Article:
In television, we’re always looking for innovation. So many of the new programs that make it to the airwaves are watered down, remade, reimagined or fairly generalized versions of things we have already seen. When something mostly original comes around, we tend to make a big deal of out of it (see: Lost, The Sopranos, Survivor). An easy criticism to make is that something is “unoriginal” or “derivative.” Most of the time, those kind of statements are made with a critical eye in mind. We don’t like things we’ve seen 1,000 times before.
Lights Out feels like a case to test those kind of theories. The new FX boxing drama is exactly what you expect it to be. I know people, including myself, say that all the time, but seriously: Lights Out is exactly what you think it is. It’s a series about a former heavyweight boxer who retires early to please his terrified wife and five years later, she’s now working full-time and he’s at home with little to do and not a whole lot of money to show for it. Patrick “Lights” Leary has no direction. He opened a gym after retiring to presumably keep active (and give his trainer father something to do), but it’s a financial sink hole and his brother Johnny has more or less messed up all the investments. Lights doesn’t really want to fight again, but along with his financial issues, he has a personal problem: He kind of likes hitting people. That’s all you really need to know and that’s all the pilot really is interested in telling you.
So yeah, Lights Out is more or less a better executed version of the last Rocky film with a little less blue collar-ness and no dead spouses. As of yet. Boxing stories are all sort of the same, but as we’ve seen with this awards season with The Fighter, good boxing films make people happy. They’re not usually about the boxing itself, but about what this simple, but vicious sport does to its competitors and their families. But the last Rocky film was only a couple of hours long and the same goes for The Fighter. Lights Out will be at least 13 episodes and presumably more of there is a second season. This is an extended telling of the traditional comeback story and audiences are going to have to decide whether or not that’s something they’re interested in (early ratings suggest not really).
That’s the question isn’t it? When do we decide that a really good execution of a story and its attached tropes we all know is something that’s worth praising? Nothing is fully original anymore, but there are certainly more innovative things than the Lights Out pilot out there on television. But still, this is a rock-solid introduction to this very familiar world. There is literally nothing to really complain about.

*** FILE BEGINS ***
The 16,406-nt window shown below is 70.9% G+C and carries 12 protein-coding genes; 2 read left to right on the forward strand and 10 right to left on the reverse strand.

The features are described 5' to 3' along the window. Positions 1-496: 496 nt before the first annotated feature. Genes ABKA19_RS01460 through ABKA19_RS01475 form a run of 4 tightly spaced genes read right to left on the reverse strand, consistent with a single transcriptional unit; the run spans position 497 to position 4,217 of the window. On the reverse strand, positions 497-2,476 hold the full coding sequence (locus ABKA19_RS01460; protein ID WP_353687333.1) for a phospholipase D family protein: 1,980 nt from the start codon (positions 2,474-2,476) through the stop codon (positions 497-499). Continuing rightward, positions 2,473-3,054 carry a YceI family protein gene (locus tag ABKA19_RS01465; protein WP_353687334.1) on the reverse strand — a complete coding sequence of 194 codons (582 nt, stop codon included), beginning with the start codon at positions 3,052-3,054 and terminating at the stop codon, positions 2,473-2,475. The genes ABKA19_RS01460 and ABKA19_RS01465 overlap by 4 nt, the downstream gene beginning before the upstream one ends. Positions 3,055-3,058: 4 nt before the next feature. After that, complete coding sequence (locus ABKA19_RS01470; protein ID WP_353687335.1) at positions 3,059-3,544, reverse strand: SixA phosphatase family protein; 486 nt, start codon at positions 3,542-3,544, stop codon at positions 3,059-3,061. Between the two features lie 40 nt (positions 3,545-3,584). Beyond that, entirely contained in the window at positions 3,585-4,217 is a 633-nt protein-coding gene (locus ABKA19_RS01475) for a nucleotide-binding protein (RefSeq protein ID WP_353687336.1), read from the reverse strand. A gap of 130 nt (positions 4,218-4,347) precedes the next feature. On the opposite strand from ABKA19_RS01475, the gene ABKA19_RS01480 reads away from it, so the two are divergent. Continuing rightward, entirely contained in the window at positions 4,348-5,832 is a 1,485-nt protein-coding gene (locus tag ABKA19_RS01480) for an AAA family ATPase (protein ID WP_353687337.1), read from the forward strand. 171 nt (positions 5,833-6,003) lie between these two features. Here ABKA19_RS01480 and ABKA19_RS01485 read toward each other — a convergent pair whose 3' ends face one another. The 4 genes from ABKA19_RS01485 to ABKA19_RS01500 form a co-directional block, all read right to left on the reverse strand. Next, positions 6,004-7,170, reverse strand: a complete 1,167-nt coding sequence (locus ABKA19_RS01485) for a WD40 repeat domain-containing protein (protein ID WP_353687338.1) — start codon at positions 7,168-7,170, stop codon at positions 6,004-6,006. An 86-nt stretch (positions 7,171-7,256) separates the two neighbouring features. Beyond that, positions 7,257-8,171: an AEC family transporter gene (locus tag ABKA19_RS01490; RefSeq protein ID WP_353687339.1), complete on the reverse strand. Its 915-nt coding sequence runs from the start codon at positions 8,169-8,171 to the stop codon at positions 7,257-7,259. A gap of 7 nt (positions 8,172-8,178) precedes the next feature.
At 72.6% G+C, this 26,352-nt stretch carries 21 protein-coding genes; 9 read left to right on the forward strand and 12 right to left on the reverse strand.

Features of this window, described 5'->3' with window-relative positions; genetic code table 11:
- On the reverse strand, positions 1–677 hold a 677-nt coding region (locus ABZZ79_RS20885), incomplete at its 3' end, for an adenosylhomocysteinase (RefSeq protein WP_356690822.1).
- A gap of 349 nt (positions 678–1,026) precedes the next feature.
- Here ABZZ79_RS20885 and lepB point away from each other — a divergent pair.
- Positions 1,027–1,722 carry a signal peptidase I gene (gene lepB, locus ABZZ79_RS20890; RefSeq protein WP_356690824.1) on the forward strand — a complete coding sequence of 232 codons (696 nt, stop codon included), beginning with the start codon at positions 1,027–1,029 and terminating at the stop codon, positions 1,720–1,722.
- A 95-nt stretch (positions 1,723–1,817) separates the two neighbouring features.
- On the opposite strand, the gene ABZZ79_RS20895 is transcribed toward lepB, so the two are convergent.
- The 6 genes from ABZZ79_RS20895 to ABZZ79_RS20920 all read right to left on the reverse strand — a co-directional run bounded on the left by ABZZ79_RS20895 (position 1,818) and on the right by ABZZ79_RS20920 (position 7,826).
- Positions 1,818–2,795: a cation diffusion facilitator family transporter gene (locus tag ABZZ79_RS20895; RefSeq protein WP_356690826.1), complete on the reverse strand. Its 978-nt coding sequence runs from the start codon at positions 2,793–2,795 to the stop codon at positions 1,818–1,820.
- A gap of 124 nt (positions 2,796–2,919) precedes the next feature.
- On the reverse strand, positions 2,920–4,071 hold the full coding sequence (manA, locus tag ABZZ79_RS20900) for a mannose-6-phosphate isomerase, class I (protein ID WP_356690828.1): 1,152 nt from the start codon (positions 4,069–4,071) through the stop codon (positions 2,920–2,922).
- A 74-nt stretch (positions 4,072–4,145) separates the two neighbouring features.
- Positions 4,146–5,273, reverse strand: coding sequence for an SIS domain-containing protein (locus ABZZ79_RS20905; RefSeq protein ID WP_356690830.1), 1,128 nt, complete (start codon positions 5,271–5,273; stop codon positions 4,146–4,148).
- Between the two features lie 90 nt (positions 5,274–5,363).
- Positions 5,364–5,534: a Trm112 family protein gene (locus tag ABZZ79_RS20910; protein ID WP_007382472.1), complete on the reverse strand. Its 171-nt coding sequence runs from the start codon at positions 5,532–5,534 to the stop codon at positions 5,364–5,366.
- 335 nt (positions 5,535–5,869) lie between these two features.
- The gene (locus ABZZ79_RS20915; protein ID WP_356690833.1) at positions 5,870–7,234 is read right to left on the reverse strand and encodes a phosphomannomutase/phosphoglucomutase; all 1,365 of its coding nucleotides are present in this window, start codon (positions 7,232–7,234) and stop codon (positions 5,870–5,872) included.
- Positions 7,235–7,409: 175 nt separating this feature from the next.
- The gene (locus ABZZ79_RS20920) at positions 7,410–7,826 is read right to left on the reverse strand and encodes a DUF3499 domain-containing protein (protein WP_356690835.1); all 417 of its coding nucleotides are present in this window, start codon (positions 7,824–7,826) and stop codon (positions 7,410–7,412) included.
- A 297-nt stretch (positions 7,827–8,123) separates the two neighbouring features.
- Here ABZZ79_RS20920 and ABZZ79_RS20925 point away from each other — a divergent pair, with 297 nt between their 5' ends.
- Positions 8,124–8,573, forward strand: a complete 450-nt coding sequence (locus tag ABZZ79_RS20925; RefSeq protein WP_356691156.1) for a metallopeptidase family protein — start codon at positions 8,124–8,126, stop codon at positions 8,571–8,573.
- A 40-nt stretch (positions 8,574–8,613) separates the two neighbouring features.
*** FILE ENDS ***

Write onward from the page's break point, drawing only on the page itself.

And yet, there isn’t a whole lot to really get up on my soapbox and praise. A solid execution of a familiar story is still just a solid execution of a familiar story, if you know what I mean.
If there is one revelation to take away from the opening effort from Lights Out it’s that lead actor Holt McCallany is pretty damn good in the role of Lights Leary. McCallany’s been a sidekick, henchman or random background dude in a lot of things, but he quickly embodies this role with ease. He obviously has the physical tools to present himself as a boxer, both in the past and the present, but he also has a really compelling warmth to him that I didn’t really expect. This episode doesn’t take too long to actually convince us that Lights really did believe in his decision to walk away and that he truly does care for his wife’s career and his three daughters. It’s not like he’s lumbering around the house completely disconnected from the realities that rule his life.
But at the same time, once reality starts to put him on the ropes — sorry, had to — something in McCallany’s performance shifts just a bit. There’s still an obvious fire in his gut when the right buttons are pushed and although he can give all sorts of heartfelt speeches to his cute youngest daughter about never hurting anyone again, he still kind of likes it when he beats up a few dudes. Lights is a simple man who has had to deal with his fairly straightforward life being stripped away. Boxing is simple, it has logic and rules and real life doesn’t follow that kind of pattern. When Johnny lets Lights know that all the money is gone, all he can do is sulk around confused because he literally has no idea how this kind of thing could have happened. He just wanted to fight, take care of his family, maybe open a gym and that’s it. Now, things are a lot more complicated and choices have to be made. Again, it’s not rewriting any sort of script on the boxing story, but if you’re going to do this story again, you need someone like McCallany at the center to make it feel real.
I’m sort of concerned as to how Lights Out will sustain itself over 13 episodes, but a lot of critics have apparently seen the whole season and therefore praised it even more. That’s certainly promising. But again, there isn’t anything new here, so the longform format could be a blessing and curse. Lights Out could easily meander for a while, delaying the inevitable fight between Lights and his last competitor, or it could meander in such a way that we learn some really compelling stuff about the characters. Both are on the table and I’m most certainly on board for the full duration. I guess I’ve decided that in this case, a good execution of a familiar story is just enough.